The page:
New paper published - Trends and inequalities in distance to and use of nearest natural space in the context of the 20-min neighbourhood. 

The 20-minute neighbourhood is a policy priority for governments worldwide and a key feature of this policy is providing access to natural space within 800m of home.

The study by the MRC/CSO Social and Public Health Sciences Unit, University of Glasgow, Public Health Scotland and MRC Epidemiology Unit and Centre for Diet and Activity Research (CEDAR), University of Cambridge examined:

  • the association between distance to the nearest natural space and the frequency of use of this space over time 
  • whether frequent use and changes in use were patterned by income and housing tenure over time

Bi-annual Scottish Household Survey data was obtained for 2013 to 2019 and adults were asked the walking distance to their nearest natural space, the frequency of visits to this space and their housing tenure, as well as age, sex and income. Researchers examined the association between distance from home of nearest natural space, housing tenure, and the likelihood of frequent natural space use (visited once a week or more).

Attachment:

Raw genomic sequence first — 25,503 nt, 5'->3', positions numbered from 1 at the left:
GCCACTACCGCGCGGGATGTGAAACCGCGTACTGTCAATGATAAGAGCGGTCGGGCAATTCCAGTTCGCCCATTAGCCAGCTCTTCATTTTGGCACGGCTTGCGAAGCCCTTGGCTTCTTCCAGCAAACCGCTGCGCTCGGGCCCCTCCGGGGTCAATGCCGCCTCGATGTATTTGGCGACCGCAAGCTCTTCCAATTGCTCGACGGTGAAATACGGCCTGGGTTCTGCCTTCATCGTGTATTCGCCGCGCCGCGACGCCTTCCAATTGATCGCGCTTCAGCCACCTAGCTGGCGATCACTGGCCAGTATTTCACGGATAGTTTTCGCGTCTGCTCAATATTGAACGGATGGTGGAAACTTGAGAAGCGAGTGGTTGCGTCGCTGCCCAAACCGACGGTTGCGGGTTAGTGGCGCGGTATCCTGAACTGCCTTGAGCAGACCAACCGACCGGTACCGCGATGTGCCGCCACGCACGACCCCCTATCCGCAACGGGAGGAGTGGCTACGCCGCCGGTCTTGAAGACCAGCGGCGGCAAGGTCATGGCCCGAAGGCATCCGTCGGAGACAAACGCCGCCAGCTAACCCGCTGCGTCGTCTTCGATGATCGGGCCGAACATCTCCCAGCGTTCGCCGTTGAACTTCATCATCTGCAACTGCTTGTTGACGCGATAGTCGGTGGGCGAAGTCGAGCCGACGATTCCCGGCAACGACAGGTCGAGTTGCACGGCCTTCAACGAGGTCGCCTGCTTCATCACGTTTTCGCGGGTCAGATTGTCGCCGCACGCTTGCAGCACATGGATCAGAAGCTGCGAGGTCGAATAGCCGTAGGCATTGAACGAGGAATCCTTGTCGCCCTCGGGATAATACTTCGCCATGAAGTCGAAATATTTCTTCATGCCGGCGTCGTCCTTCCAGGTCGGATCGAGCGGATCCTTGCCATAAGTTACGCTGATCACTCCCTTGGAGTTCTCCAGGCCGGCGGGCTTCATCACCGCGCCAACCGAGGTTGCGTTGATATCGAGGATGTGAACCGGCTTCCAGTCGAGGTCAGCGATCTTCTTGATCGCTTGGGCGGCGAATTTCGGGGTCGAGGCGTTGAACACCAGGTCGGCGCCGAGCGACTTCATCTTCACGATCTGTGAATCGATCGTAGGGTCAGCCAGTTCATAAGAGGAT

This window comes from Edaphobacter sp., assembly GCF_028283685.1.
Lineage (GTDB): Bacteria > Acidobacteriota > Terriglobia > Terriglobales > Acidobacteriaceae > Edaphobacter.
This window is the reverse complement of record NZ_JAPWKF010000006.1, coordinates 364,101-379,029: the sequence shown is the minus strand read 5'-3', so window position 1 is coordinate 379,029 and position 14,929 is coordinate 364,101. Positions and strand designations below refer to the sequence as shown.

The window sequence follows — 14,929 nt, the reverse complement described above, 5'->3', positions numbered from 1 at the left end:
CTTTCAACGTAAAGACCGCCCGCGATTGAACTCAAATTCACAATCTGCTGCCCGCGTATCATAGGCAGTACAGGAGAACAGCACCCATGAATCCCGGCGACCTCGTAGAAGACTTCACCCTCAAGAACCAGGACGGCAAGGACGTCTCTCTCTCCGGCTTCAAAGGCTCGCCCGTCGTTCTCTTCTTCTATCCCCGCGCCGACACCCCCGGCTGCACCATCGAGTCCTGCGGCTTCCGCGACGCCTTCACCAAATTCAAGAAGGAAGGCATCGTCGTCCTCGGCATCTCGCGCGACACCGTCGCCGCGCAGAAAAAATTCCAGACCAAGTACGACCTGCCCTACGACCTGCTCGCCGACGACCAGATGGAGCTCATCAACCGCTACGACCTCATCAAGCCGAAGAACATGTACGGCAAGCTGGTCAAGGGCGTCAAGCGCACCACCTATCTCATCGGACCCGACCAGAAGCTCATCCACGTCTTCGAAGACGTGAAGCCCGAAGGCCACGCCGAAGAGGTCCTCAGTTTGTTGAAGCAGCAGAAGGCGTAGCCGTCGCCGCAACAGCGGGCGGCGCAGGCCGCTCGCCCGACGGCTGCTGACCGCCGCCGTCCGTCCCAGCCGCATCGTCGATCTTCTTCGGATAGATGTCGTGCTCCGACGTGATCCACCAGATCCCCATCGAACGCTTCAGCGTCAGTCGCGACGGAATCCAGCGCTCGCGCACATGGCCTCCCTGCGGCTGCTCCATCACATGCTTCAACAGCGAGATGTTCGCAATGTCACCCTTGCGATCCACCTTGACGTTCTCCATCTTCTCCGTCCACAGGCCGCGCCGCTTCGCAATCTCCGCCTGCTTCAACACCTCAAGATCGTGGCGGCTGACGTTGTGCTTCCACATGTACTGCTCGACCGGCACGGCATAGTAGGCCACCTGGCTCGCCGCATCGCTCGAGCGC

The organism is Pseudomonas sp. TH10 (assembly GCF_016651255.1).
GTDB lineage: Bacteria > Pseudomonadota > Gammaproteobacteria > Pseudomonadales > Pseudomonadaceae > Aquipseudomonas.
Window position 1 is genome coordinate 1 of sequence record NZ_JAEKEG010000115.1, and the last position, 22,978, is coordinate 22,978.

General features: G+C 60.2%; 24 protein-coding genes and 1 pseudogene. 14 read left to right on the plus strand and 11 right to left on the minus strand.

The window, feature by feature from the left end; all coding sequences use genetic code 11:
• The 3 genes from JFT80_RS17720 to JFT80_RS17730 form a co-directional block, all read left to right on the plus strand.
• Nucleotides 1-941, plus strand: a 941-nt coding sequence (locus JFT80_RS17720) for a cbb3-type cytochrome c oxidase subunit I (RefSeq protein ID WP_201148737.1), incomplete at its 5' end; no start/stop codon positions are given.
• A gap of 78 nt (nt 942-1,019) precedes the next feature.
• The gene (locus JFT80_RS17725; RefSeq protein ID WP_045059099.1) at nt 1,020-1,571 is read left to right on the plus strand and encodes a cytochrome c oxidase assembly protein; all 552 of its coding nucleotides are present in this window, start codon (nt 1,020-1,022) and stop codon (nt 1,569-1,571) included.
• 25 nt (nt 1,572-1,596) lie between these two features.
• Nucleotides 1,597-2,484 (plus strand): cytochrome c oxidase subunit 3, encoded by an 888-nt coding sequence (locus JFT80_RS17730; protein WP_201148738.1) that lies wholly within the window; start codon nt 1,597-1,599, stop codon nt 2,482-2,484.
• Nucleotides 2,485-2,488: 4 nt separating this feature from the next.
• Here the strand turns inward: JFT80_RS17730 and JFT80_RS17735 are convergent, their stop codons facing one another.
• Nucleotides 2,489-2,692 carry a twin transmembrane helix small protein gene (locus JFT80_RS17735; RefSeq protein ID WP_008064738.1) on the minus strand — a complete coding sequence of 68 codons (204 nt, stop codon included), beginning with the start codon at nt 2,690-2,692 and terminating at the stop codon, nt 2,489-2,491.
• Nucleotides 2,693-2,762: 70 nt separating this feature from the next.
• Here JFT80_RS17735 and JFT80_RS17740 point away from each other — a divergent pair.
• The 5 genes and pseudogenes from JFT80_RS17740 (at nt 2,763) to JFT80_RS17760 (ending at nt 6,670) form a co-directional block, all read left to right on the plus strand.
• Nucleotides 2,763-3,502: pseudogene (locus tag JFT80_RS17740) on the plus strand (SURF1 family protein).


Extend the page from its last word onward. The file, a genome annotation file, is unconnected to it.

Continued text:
They found that:

  • 87% of respondents lived within 10 min walk of a natural space, meeting the policy specification for a 20-min neighbourhood.
  • Greater proximity to natural space was associated with increased use; individuals living a 6–10 min walk and over 10 min walk were respectively 53% and 78% less likely to report frequent natural space use than those living within a 5 min walk.
  • Housing tenure was an important predictor of frequent natural space use; private renters and homeowners were more likely to report frequent NS use than social renters.

Their findings provide evidence that proximity to natural space is a strong predictor of frequent use. The study provides important evidence that time-based access measures alone do not consider deep-rooted socioeconomic variation in use of natural space. Policy makers should ensure a nuanced lens is applied to operationalising and monitoring the 20-min neighbourhood to safeguard against exacerbating existing inequalities.